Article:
Aug 25, 2015

Blog Tour: Locket Full of Secrets by Dana Burkey {Guest Post + Giveaway}

Title: Locket Full of Secrets 
Author: Dana Burkey 
Genre: Thriller, Mystery, Suspense 
Publication Date: July 4th 2015
Add it to Goodreads / But it on Amazon 

Summary: 
After over 4 years, Olena comes rocketing back into Claire's life, changing everything for the worse. Picking up the shattered pieces, Claire is not sure who to believe. Is Olena who she says she is, or is she a killer to stay away from? Leaning on her new boyfriend Steven for support, Claire is faced with the choice on who to trust: a friend she barley knows, or a history lesson she barely remembers. Together, the three will begin a journey that will take Claire from the safety of her home to the last place she thought she would ever be: The Chernobyl Nuclear Power Plant. With the wreckage of rector four looming behind her, Claire will have to see Olena's plan through until the end if she wants any chance of making it out alive.

Guest Post:  




My Writing Journey
With Locket Full of Secrets out on Kindle and paperback, receiving reviews and being purchased by readers, I stopped and looked back. How did I get to this point? What really lead to the book being out for people to read, or even what lead me to write this story in the first place?
Looking back I see that everything really started in middle school! That was when I was first encouraged to write thanks to writing prompts giving out by my 6th grade English teacher. It was in that class that I started to write fiction, build characters, and use my mind to create! I wrote often in the years that followed, and when I got to college it was an easy choice to pick Creative Writing as my minor. This was, however, where my writing career de-railed for a while.
My creative writing classes in college were the first time I ever experienced workshops. Each class consisted of reading something written by a classmate and then going around in a circle on by one to review their work. It sounded simple enough, and I was really excited for my first project to be read by the class. On my story day I felt really excited about my work, and was expecting nothing but good comments. Instead, I was told my writing was “childish” and “juvenile,” that my plot was too simple and that the way my characters faced conflict was un-realistic. I left class that day feeling that I had been punched!
After that first class, I took two more creative writing classes, each of them with many of the same people as the first. And each time, people told me my writing was childish! I did not understand. Sure, I was writing about characters that were teenagers, and knew I wanted younger people to read them, but it felt like people were not getting it. It felt to me like I was just not as good of a writer as I always thought and hoped I was. There were some good comments about my writing, my ideas seemed to be creative to some people, and my teacher encouraged me to keep writing and gave me positive feedback on my edits. But, I still felt like something was wrong. Why was my writing not being appreciated or liked? Even when people were saying they liked it, they never said it was “great” or “amazing,” but rather used words like “cute.” At the time, it made me feel like I chose the wrong minor completely.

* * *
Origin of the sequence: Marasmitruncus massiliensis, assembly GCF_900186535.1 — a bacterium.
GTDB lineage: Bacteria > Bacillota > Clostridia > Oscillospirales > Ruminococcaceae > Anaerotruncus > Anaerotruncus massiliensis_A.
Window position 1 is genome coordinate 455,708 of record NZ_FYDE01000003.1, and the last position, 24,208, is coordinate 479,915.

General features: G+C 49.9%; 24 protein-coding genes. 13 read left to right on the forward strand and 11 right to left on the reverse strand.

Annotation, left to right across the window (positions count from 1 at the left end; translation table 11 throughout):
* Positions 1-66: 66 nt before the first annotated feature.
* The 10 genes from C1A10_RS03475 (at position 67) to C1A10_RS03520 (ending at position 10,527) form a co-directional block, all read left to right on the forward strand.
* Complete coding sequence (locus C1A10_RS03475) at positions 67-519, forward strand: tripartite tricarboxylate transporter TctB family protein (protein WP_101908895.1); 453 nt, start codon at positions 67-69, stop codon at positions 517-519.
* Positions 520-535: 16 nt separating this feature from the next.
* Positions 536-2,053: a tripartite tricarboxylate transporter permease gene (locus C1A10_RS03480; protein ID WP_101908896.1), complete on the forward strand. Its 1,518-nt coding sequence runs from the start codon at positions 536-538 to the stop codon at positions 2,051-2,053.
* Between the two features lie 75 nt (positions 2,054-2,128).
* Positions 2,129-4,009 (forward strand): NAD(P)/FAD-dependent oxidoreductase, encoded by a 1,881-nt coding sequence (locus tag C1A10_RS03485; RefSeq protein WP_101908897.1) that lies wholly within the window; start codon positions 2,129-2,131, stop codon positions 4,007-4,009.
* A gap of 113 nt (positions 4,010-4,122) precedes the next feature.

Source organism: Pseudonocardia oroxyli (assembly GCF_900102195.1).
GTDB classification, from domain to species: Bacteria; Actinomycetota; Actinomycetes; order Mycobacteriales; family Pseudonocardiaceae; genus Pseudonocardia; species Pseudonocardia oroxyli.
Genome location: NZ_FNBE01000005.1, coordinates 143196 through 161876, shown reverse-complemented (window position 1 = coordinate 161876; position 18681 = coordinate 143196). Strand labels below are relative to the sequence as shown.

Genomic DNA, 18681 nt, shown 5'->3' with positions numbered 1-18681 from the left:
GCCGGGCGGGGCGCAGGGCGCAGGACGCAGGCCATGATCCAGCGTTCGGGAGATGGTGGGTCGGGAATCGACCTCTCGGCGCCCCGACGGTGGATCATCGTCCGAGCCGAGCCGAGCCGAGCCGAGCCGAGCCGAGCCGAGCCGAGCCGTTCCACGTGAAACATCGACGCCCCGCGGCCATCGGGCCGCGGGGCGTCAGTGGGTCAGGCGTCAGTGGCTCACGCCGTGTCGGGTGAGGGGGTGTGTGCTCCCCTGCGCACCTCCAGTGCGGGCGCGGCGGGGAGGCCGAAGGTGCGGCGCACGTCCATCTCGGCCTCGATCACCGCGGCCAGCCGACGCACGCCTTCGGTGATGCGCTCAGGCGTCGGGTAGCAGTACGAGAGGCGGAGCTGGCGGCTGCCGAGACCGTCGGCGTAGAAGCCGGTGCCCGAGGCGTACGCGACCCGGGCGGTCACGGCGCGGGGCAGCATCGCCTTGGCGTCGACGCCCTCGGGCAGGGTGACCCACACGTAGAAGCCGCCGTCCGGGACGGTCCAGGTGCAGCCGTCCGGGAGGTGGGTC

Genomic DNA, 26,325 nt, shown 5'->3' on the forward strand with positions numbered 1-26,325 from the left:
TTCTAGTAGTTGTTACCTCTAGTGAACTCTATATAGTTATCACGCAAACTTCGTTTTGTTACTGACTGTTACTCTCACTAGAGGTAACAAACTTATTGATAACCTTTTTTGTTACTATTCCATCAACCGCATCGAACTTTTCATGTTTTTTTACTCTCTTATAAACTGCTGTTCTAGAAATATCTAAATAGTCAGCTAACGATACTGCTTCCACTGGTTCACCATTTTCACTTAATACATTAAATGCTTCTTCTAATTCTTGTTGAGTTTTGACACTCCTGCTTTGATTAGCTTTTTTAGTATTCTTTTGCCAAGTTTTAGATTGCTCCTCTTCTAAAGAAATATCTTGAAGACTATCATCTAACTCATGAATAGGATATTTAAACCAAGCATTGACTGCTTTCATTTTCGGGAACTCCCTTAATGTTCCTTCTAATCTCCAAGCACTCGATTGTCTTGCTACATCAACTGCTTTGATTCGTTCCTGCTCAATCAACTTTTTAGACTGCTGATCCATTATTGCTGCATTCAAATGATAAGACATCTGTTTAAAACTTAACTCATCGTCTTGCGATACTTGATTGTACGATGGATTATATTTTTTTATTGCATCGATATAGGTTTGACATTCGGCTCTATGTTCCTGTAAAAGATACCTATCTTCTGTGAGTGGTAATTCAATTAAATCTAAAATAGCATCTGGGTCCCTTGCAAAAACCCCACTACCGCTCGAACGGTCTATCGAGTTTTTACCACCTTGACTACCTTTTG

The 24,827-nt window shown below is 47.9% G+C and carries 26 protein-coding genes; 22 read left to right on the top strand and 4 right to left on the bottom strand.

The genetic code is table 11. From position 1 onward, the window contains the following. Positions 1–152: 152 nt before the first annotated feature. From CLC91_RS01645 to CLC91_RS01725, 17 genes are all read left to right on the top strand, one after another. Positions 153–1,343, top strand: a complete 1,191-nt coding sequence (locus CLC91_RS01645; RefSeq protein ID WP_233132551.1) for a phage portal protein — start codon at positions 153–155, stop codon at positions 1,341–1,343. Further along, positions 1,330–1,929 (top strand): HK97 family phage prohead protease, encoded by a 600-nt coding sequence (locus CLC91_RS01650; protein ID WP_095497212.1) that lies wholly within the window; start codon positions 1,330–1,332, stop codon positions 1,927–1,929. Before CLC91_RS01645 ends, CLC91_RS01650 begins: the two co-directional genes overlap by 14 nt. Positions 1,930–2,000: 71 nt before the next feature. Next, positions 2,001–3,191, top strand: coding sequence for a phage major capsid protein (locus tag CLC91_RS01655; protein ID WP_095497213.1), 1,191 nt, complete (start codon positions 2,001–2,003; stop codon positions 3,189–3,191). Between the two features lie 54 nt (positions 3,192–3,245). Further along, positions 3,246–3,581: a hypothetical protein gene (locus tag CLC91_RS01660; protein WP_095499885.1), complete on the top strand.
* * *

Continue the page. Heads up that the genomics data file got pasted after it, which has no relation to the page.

I graduated college in 2009 and immediately moved to Washington State. It was a whole different world than Ohio, and my job as an intern kept me busy. In fact, for two years I worked and worked so much that I did not have time for much writing at all. I was learning about the full-time camping world, trying new things, and just living life out in the Pacific North West. But, once I was settled into my full time job at camp after my two years of being an intern came to an end, I started to miss writing. I wanted to create again, and knew that if I didn’t I would start to go stir crazy.
Not sure what else to do, I went online and printed out a few writing prompts. I had to do a lot of them in college, so I figured it could be a good way to start my brain working. And boy was it ever! The first writing prompt that caught my eye encouraged me to imagine meeting up with someone I had not seen in years. What would that be like, and how would that meeting go? The second I read the words, my brain began working over time! I remembered my best friend from 8th grade, Simona, and the fact that I had not seen her or heard from her at all since the last day of school so many years ago. But, rather than just imagine what we would talk about, my mind started working overtime. What if Simona, who was from Romania, was actually a spy? What if she HAD to leave Ohio?